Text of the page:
I'm less interested in Bitcoin's ability to protect me from inflation (I can use more traditional methods for that) and more interested in Bitcoin's ability to allow me to retain complete control of my asset. I could care less if Bitcoin ever becomes a "primary currency" or not.
Well if bitcoin cannot protect you from inflation (and you purchasing power of your bitcoin declines substantially) then the fact that you have control over your asset becomes a moot point.
BlindMayorBitcorn
Legendary
*
Offline Offline

Activity: 1078



View Profile
November 09, 2014, 06:35:25 AM
 #24

This assume the person on the other end wants a fucking bitcoin.

Yeah, it does assume the person on the other end wants to be free. If they want to be a wage slave, they are obviously going to have to deal with capital controls.

Freedom isn't easy and it isn't going to get any easier. You seem to want the "final" solution now. Well... it doesn't exist. We can only hope to work towards it.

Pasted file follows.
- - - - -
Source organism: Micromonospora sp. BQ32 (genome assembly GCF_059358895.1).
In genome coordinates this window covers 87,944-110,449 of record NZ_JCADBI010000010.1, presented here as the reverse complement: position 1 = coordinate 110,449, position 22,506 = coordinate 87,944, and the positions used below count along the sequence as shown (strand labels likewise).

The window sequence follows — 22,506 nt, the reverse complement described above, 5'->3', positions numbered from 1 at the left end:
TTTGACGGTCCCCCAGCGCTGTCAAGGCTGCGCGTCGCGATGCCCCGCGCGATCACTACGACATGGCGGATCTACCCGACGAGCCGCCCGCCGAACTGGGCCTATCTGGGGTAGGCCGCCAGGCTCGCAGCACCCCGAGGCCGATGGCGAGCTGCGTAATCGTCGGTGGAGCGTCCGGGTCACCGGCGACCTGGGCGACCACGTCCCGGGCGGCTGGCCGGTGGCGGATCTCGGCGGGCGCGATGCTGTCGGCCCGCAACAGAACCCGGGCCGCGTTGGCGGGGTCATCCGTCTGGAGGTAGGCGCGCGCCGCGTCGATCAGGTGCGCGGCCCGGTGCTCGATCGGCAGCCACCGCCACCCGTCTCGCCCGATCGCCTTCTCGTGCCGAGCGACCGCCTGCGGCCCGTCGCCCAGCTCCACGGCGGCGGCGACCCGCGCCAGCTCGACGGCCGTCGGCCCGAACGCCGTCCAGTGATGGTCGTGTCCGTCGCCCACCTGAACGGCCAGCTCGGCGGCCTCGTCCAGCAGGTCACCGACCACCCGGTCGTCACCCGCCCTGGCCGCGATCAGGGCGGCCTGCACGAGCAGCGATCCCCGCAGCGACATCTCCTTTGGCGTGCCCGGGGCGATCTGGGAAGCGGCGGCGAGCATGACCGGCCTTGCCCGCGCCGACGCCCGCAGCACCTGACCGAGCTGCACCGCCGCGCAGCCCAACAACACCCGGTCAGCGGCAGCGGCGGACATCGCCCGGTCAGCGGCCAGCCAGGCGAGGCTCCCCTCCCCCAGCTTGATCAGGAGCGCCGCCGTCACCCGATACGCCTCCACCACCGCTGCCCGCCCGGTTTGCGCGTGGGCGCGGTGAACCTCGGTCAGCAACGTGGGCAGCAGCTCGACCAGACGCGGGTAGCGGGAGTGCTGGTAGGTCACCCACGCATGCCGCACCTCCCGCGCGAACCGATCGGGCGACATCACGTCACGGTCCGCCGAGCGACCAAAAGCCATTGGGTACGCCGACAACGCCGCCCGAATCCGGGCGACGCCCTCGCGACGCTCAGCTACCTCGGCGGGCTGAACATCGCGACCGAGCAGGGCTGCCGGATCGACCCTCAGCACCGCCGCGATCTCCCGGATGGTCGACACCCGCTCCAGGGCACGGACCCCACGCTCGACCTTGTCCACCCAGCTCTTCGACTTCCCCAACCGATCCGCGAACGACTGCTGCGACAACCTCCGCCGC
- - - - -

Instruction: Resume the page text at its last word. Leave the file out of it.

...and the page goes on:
Except it doesn't quite work that way.  What happens is that a substitute currency infiltrates a country at the person to person level.  Historically IIRC these events are 10-70ish years in the making.  The substitute comes gradually to be accepted and used because it was needed.  It was needed because of the debasing of the country's fiat currency by those in power.

The substitute is always fought by those who ruined the primary currency, but eventually they need it too.

The substitute comes into play because it is necessary expedient in commercial transactions, often having a pricing advantage.